I finally decided to open the bottle of Apex Late Harvest Semillon, a pleasantly sweet dessert wine. I’m hoping I can drink enough of it since it doesn’t look like it’ll keep well in the fridge.
There’s been quite a bit of drinking going on in March. Not only on celebratory occasions like Andy and Reggie’s birthday party last weekend (we all suffered horrible hangovers the next day), but also during the week, either at home at the dining table with a decanted Malbec or at the Diesel store at Union Square where I double-fisted vodka and Red Bull cocktails while watching breakdancers from Planet B-Boy do their thing. One way or another, there’s usually some sort of alcoholic beverage in my hand after 5PM. It’s not something to gloat about – I’m only willing to write about drinking so I can perhaps step back and think about what has been good, bad, and ugly about consuming alcoholic beverages. Minus the excessive moments of throwing back shot after shot of nigori followed by long sips of Sapporo (and subsequent embarrassing behavior), I think drinking a nice microbrew at a burger joint or a fancy $14 cocktail with pana cotta at a swanky West Village restaurant are enjoyable ways to pass the time.
And during this time, I’ve developed a fondness for Guiness beer. I used to think that a glass of Guiness would be too thick and too filling (and too caloric), but after a snowboarding trip in February, where I easily downed four glasses alongside a massive burger, I began to crave the silky cream-topped drink at various moments. St. Patrick’s Day was a perfect day to show Guiness some love. My friends and I found ourselves at Ginger Man not too far from our office downing several glasses of Guiness while chomping on greasy Irish sausage with mash potatoes and thick gravy. We ended up at Schiller’s Liquor Bar on the Lower East Side later that night, and I finished the night with a nice crisp Pimm’s Cup. But back to the Guiness – the past couple of days, my co-workers and I have found ourselves at Galway Hooker, another bar close to our office, where we’ve taken advantage of Happy Hour in its waning minutes, ordering Guiness at $4 a pop. It’s a crowded place with unpleasant Midtown finance types, but we’ll take good-priced beer where we can get it.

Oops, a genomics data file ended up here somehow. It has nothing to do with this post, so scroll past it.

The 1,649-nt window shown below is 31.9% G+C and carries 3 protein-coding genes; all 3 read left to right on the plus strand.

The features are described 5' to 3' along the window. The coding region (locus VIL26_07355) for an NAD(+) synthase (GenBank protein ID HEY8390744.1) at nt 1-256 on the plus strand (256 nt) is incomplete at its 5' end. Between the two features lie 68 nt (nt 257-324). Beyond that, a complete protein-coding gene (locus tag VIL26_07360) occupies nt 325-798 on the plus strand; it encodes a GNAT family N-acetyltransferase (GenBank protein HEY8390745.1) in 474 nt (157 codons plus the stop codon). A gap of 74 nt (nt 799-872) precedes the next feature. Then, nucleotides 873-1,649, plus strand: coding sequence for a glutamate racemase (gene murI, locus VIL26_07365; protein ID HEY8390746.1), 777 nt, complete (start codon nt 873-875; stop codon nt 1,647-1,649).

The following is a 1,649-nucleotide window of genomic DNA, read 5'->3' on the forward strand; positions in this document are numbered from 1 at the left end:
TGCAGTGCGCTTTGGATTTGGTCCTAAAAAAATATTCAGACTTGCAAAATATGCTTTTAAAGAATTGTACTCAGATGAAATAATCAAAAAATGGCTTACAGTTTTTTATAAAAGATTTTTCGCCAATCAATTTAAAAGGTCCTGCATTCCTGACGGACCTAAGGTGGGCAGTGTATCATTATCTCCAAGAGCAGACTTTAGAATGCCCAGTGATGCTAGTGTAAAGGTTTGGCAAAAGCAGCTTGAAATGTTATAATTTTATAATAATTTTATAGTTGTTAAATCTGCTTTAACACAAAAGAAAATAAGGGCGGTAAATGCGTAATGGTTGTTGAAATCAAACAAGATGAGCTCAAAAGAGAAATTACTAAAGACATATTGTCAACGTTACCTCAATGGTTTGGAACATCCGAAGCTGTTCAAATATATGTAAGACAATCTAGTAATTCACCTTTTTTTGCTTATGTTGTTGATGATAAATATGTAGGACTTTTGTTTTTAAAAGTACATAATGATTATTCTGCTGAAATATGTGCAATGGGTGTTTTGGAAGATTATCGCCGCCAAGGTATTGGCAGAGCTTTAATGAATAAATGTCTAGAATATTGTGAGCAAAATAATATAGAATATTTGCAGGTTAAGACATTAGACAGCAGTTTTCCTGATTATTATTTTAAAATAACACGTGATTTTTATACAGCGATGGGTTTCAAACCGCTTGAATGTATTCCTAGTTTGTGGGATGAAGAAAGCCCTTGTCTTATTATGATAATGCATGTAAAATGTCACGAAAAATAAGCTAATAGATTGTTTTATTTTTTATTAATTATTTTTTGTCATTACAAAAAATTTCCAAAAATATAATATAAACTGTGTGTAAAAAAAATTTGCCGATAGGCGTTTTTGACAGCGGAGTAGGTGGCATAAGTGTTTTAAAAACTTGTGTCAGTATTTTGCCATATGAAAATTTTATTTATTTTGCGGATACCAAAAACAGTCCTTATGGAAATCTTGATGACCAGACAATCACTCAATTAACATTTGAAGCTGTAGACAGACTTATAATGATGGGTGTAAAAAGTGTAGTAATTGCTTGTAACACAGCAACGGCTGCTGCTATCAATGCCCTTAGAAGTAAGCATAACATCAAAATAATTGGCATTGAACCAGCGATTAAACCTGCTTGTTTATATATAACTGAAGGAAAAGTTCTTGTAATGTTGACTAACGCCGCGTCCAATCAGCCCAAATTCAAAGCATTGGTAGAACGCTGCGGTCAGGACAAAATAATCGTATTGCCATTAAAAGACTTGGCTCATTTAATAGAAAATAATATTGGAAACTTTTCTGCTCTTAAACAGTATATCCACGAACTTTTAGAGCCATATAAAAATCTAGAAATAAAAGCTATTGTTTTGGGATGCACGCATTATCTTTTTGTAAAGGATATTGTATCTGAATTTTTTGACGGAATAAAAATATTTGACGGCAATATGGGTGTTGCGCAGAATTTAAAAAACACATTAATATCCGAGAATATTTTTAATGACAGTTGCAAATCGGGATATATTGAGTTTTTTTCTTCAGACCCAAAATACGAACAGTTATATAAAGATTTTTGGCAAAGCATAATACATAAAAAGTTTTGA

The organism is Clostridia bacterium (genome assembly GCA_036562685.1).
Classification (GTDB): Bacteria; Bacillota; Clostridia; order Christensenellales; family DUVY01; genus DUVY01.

Aside from the drinking, March has been a month of healthy running. I competed in my first race since high school, taking part in a 4-mile race for the Colon Cancer Challenge in Central Park a few weeks ago. It was in frigid 32-degree weather, and there were moments when I entertained thoughts of giving up, but I surprised myself and finished the race in just over 33 minutes (8:17/mile split), way below the 36 or so minutes I had expected for myself. I’m currently training (hopefully harder next week) for a 6-mile trail run in early April. While I am no way in great shape, it’s been rewarding to feel my body become more and more accustomed to running. I notice it most now on my run up the hill to Prospect Park. It’s about four avenues on a not-so-subtle incline, and what used to leave me gasping for air by the third avenue has become a nice little warm-up by the time I reach the park. I don’t think I’ll ever pursue something as punishing as the marathon, but I can see myself running more of these mini 4 and 6-mile races in coming years.
While drinking alcohol and running may not be perfectly complementary activities, eating pairs well with both. I’ve become more obsessive about what I eat these days. Aside from a late-night drunken binge at Waffle House in Atlanta a few weeks ago (the grits tasted like Elmer’s glue), I’ve been more discriminating about my food. This week, for example, Melanie and I have made a concerted effort to not eat out. Although we did succumb to a Brooklyn Restaurant Week dinner at Rose Water last night, we’ve been good about making our own meals. Today, for example, I made a white bean salad that included zucchini, tomato, basil, and chorizo which lasted for lunch and dinner. Tomorrow, I plan on making a sandwich with sopressata, roasted peppers, goat cheese, and baby arugula (if only I had a panini press!). Making my own meals has been both therapeutic and great exercises in creativity and efficiency. Rather than relying strictly on recipes, I’ve tried to make do with available ingredients, forcing myself to come up with workable combinations while making sure perishables are used before they go to waste. Melanie’s been especially good at this – she made an excellent loaf of banana bread from browning bananas and a delicious pasta sauce using frozen bacon. Next week, I think I’ll try to branch out into some more unfamiliar ingredients – perhaps duck or fish?
A few more glasses, and I should be done with the Late Harvest bottle. And then it’ll be time for sleep, perhaps a run tomorrow morning, and a sandwich-making session. I forgot to mention – sleep is real good these days, too.